Category Archives: Military Aviation

Here’s 2017 West Coast Strike Fighter Ball Video: No ATFLIR and No Gun Camera Footage. And It’s Probably Not By Accident.

This year’s West Coast Strike Fighter Ball Video does not feature the “real ops” stuff: bombs, ATFLIR footage, and aerial “gun camera” clips. It seems that someone was not happy when a recent cruise video included footage of a Syrian Su-22 being shot down by a Hornet….

“Hornet Ball” and “Rhino Ball” are the names of a famous yearly compilation of videos produced by LT Joseph “C-Rock” Stephens, an Instructor WSO with the VFA-122 Flying Eagles.

The “Ball” series is made of clips from squadrons based on the West Coast (as well as the 4 forward deployed squadrons in Japan) during their daily activities at home or deployed in support of real operations, such as Operation Inherent Resolve (OIR) against ISIS in Syria and Iraq. Here you have the links to the previous editions: Rhino Ball 2016; Hornet Ball 2015; Hornet Ball 2014; Hornet Ball 2013.

This year’s edition has been dubbed “Strike Fighter Ball” as NAS Lemoore, along with the “legacy” F/A-18A-D Hornets and F/A-18E/F Super Hornets,  has started operating the F-35C Lightning II “Joint Strike Fighter” with the VFA-125 Rough Riders since Jan. 25, 2017.

Whilst the 2017 video remains extremely cool (and funny, considered the arcade game theme) with cats/traps, air-to-air merges, low levels, fly-bys, aerial refueling etc., it appears to be a bit watered-down: whereas previous years videos featured plenty of bomb, ATFLIR (Advanced Targeting Forward Looking Infra Red) pod, HUD (Head Up Display) and Gun Camera footage, this year’s compilation has just some AIM-9X Sidewinder and AGM-88 HARM (High-speed Anti-Radiation Missile) shots.

Indeed, according to multiple sources, the U.S. Navy was not too happy when the VFA-31 Tomcatters release their 2017 OIR cruise video that included footage of the aerial engagement between an F/A-18E Super Hornet belonging to the VFA-87 “Golden Warriors” and a Syrian Su-22 (that ended with the Fitter being shot down by an AIM-120 AMRAAM missile near Raqqa, Syria), filmed with an ATFLIR pod.

In order to prevent some sensitive footage from leaking to the public, the Navy has probably decided to put the kibosh on all footage taken on theater…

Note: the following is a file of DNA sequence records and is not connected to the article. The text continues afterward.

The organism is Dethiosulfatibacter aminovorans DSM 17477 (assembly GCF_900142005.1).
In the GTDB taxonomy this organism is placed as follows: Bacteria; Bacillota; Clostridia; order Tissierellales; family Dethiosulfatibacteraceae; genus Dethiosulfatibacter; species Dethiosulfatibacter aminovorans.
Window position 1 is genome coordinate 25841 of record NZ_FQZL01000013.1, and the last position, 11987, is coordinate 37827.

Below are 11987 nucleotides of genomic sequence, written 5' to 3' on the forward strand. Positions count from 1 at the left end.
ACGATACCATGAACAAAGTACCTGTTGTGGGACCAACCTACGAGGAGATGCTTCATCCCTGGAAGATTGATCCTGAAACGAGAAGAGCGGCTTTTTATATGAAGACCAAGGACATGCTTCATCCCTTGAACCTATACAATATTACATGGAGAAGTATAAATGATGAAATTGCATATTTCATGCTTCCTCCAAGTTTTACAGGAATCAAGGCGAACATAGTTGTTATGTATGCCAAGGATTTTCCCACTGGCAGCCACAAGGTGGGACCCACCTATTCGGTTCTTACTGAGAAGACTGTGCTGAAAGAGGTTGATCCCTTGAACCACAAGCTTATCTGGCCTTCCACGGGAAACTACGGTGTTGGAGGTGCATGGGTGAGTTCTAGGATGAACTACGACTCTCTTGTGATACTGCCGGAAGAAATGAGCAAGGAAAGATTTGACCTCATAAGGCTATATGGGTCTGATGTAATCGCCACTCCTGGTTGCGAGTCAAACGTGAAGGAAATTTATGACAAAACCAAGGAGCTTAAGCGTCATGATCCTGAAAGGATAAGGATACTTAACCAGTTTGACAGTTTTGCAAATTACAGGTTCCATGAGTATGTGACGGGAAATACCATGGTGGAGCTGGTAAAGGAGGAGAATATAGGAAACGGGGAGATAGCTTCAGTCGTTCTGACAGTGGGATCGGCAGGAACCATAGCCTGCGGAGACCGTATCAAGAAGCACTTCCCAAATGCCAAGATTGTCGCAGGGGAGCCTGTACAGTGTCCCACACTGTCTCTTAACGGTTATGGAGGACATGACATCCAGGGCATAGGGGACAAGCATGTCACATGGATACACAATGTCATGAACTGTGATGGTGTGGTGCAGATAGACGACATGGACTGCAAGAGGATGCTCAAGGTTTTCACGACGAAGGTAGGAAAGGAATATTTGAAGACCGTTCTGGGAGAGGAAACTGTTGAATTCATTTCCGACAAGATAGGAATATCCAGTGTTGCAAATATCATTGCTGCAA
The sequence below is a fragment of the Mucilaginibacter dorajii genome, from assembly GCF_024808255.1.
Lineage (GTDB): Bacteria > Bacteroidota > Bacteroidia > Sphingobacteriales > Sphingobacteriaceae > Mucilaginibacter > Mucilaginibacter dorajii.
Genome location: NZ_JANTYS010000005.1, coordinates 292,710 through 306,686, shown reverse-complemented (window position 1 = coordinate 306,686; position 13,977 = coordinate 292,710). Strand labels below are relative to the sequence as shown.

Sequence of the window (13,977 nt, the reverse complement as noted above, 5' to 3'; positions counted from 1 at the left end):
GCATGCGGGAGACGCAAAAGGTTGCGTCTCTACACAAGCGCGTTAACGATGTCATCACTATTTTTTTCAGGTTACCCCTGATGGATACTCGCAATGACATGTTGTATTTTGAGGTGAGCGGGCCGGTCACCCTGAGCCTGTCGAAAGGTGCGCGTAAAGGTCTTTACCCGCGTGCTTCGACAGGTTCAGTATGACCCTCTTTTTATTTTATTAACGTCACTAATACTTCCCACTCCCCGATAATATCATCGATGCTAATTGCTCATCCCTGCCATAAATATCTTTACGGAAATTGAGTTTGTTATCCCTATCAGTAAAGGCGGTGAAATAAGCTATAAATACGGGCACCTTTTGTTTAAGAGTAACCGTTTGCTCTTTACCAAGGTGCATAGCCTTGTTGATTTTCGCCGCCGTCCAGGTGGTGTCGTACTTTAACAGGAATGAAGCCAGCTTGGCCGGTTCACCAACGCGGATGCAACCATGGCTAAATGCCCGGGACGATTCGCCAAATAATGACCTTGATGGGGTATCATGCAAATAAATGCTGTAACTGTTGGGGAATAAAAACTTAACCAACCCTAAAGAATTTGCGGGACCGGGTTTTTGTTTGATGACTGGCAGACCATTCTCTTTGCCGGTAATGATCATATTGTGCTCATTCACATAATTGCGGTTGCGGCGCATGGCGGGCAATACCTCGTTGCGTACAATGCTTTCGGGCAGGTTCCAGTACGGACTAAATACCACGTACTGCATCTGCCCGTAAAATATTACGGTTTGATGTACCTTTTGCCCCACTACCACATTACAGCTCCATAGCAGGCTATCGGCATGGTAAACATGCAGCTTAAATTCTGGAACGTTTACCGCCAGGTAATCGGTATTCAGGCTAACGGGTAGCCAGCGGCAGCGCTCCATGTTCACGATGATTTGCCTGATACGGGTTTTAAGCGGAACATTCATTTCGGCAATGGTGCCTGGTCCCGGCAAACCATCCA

Anyway, enjoy!

We Have Found Ultra Rare Footage Showing A B-2 Spirit Stealth Bomber Dropping A 30,000-Pound Bunker Buster Bomb

This Is Probably The First Clip Showing The B-2 As It Drops The GBU-57 Massive Ordnance Penetrator.

The B-2 Spirit stealth bomber is the only aircraft in the U.S. Air Force inventory currently capable to operationally drop the massive 30,000-lb (14,000 kg) GBU-57 Massive Ordnance Penetrator (even though the testing of the MOP involved a B-52 back in 2009, the weapon’s intended platform is only the B-2).

The 14-ton GBU-57 is a 20-foot long GPS-guided bomb said to be able to penetrate 200 feet of concrete before exploding: for this reason it is considered the weapon of choice in case of attack on buried targets (such as the North Korean bunkers).

Whilst there are just a few images showing the GBU-57 carried by or next to a B-2 (we published one of these in 2013, here) you will hardly find any video of the B-2 dropping one of the two MOPs the stealth bomber can carry in its internal bomb bay.

However, we have spotted a clip of a MOP released from the B-2’s bomb bay in a recently published video from the 393rd Bomb Squadron, one of the units that operate the Spirit stealth bomber as part of the 509th Bomb Wing at Whiteman Air Force Base Missouri.

The impressive size of the MOP is pretty evident in the footage (skip towards the end of the video).

The MOP is sometimes mistaken with the 11-ton, parachute deployed, GBU-43B MOAB (Massive Ordnance Air Blast) also known as “Mother Of All Bombs”. The MOAB is the largest conventional air dropped weapon ever employed by the U.S. military: a U.S. Air Force Special Operations MC-130 Combat Talon II dropped the GBU-43B on an ISIS cave complex target in Afghanistan, for the very first time on Apr. 13, 2017.

 

Military and Contract Air Assets (Including U.S. Air Force MQ-9 Reaper Drones) Key in Fighting Largest Ever California Wildfires.

All Available Airborne Fire Fighting Assets Pressed into Service, Fires Continue.

A massive combined military and contract air operation has been flying over the U.S. state of California this week in attempts to contain and put out wildfires raging across the entire state. Earlier in the week, U.S. President Donald Trump’s declared the California wildfires as an official Federal Emergency Management Act (FEMA) National Disaster.

Military and contract fixed wing aircraft and helicopters have been launching a constant stream of fire-retardant strikes since the fires began over a week ago. A massive air armada has also been conducting rescues, inserting firefighters into remote areas and conducting fire surveillance since the fires began. This is likely the greatest combined military and contract air fire suppression operation in history, and one of the first to employ military remotely piloted vehicles (RPVs).